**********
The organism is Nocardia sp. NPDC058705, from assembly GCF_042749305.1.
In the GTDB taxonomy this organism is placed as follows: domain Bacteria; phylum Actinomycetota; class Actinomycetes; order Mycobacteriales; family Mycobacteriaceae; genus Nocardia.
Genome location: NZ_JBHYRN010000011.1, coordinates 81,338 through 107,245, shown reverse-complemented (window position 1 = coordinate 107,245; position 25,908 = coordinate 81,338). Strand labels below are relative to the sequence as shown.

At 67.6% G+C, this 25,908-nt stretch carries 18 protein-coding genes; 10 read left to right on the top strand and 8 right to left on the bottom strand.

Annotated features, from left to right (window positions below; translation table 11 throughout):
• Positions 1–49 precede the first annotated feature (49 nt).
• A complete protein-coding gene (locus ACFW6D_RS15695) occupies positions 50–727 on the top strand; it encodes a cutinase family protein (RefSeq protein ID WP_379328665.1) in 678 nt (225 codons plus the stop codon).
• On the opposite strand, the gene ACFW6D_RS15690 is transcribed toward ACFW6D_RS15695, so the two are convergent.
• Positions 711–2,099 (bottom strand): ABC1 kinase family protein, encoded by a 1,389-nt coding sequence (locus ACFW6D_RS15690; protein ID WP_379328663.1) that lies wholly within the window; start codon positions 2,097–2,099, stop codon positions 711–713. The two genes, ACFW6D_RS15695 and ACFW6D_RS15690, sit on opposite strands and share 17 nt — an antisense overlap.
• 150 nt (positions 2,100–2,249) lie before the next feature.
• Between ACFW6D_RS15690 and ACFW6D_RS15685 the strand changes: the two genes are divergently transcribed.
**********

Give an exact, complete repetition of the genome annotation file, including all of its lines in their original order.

The organism is Nocardia sp. NPDC058705, from assembly GCF_042749305.1.
In the GTDB taxonomy this organism is placed as follows: domain Bacteria; phylum Actinomycetota; class Actinomycetes; order Mycobacteriales; family Mycobacteriaceae; genus Nocardia.
Genome location: NZ_JBHYRN010000011.1, coordinates 81,338 through 107,245, shown reverse-complemented (window position 1 = coordinate 107,245; position 25,908 = coordinate 81,338). Strand labels below are relative to the sequence as shown.

At 67.6% G+C, this 25,908-nt stretch carries 18 protein-coding genes; 10 read left to right on the top strand and 8 right to left on the bottom strand.

Annotated features, from left to right (window positions below; translation table 11 throughout):
• Positions 1–49 precede the first annotated feature (49 nt).
• A complete protein-coding gene (locus ACFW6D_RS15695) occupies positions 50–727 on the top strand; it encodes a cutinase family protein (RefSeq protein ID WP_379328665.1) in 678 nt (225 codons plus the stop codon).
• On the opposite strand, the gene ACFW6D_RS15690 is transcribed toward ACFW6D_RS15695, so the two are convergent.
• Positions 711–2,099 (bottom strand): ABC1 kinase family protein, encoded by a 1,389-nt coding sequence (locus ACFW6D_RS15690; protein ID WP_379328663.1) that lies wholly within the window; start codon positions 2,097–2,099, stop codon positions 711–713. The two genes, ACFW6D_RS15695 and ACFW6D_RS15690, sit on opposite strands and share 17 nt — an antisense overlap.
• 150 nt (positions 2,100–2,249) lie before the next feature.
• Between ACFW6D_RS15690 and ACFW6D_RS15685 the strand changes: the two genes are divergently transcribed.